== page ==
Orientation is always a necessity for college newcomers to get familiar with their new school and learn information to run this new chapter of their lives.
However, some people at Cornell believe that asking the freshmen if they are considered “privileged” or not is an important message to deliver during its orientation period.
A packet that outlines social issues and designates certain demographics as privileged or oppressed in a “U.S. Context” was handed out, according to a copy provided to Campus Reform from a concerned student.
The document is split into three sections. The top left part is a list of 15 categories, including gender, gender identity, ethnicity or culture, and sexual orientation. The middle section is labeled as “Groups That Experience Privilege In The U.S. Context.” The top right section listed as “Groups That Are Marginalized Or Oppressed In The U.S. Context.”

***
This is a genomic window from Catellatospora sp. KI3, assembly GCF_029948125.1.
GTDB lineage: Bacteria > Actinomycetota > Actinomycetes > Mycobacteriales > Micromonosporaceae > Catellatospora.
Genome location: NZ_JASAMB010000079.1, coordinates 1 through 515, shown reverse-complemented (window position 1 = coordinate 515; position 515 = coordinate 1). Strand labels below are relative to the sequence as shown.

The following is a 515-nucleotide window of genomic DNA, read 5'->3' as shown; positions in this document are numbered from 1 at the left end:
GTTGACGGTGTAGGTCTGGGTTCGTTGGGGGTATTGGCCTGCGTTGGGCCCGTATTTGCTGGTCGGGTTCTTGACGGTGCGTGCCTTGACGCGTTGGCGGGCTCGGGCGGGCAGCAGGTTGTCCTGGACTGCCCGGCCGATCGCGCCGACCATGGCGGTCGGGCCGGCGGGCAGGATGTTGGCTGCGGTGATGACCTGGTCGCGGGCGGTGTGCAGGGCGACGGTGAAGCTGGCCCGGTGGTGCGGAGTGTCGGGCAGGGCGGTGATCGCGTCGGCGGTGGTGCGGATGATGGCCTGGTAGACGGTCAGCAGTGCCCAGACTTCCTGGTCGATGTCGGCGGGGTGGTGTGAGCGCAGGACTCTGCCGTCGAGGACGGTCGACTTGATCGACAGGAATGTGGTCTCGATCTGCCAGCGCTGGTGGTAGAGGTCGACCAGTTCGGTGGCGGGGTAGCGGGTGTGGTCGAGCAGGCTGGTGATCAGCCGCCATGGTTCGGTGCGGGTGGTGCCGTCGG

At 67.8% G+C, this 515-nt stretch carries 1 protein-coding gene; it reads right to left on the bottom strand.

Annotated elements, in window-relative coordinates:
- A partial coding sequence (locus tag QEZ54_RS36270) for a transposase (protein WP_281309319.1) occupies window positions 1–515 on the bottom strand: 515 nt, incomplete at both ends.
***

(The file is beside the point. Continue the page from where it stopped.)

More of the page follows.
Those who are white, male, in their 30s to 50s, “Western European” or users of “proper” English, are all considered privileged.
Oppressed groups include women, LGBTQ individuals, “people of color”, people who use “accented English” and those who are raised in the foster system, according to the document.
— Cornell Admissions (@CornellUAO) August 17, 2018
Cornell’s orientation has gotten its newcomers accustomed to the campus through mandatory and optional events. University spokesman John Carberry eventually responded this week, stated that Cornell “will not be participating or commenting on the issue,” as Campus Reform reported.
It was unclear who gave the students the packet.